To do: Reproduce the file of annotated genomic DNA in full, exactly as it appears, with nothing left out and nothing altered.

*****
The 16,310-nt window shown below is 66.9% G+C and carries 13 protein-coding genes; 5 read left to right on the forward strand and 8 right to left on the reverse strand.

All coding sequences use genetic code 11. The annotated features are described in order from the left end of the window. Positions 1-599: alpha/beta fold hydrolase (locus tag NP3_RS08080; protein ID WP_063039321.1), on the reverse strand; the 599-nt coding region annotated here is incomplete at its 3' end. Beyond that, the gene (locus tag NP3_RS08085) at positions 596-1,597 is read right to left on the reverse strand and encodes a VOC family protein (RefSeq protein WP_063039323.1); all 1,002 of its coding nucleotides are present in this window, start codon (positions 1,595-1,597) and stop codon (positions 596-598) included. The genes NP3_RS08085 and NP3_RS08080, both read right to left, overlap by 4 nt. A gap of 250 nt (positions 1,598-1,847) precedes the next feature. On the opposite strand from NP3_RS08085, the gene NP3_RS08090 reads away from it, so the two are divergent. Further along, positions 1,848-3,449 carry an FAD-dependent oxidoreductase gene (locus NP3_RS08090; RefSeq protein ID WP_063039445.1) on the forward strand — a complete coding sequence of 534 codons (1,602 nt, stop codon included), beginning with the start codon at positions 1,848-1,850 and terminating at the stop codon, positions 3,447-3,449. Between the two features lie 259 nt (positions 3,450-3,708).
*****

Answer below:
The 16,310-nt window shown below is 66.9% G+C and carries 13 protein-coding genes; 5 read left to right on the forward strand and 8 right to left on the reverse strand.

All coding sequences use genetic code 11. The annotated features are described in order from the left end of the window. Positions 1-599: alpha/beta fold hydrolase (locus tag NP3_RS08080; protein ID WP_063039321.1), on the reverse strand; the 599-nt coding region annotated here is incomplete at its 3' end. Beyond that, the gene (locus tag NP3_RS08085) at positions 596-1,597 is read right to left on the reverse strand and encodes a VOC family protein (RefSeq protein WP_063039323.1); all 1,002 of its coding nucleotides are present in this window, start codon (positions 1,595-1,597) and stop codon (positions 596-598) included. The genes NP3_RS08085 and NP3_RS08080, both read right to left, overlap by 4 nt. A gap of 250 nt (positions 1,598-1,847) precedes the next feature. On the opposite strand from NP3_RS08085, the gene NP3_RS08090 reads away from it, so the two are divergent. Further along, positions 1,848-3,449 carry an FAD-dependent oxidoreductase gene (locus NP3_RS08090; RefSeq protein ID WP_063039445.1) on the forward strand — a complete coding sequence of 534 codons (1,602 nt, stop codon included), beginning with the start codon at positions 1,848-1,850 and terminating at the stop codon, positions 3,447-3,449. Between the two features lie 259 nt (positions 3,450-3,708).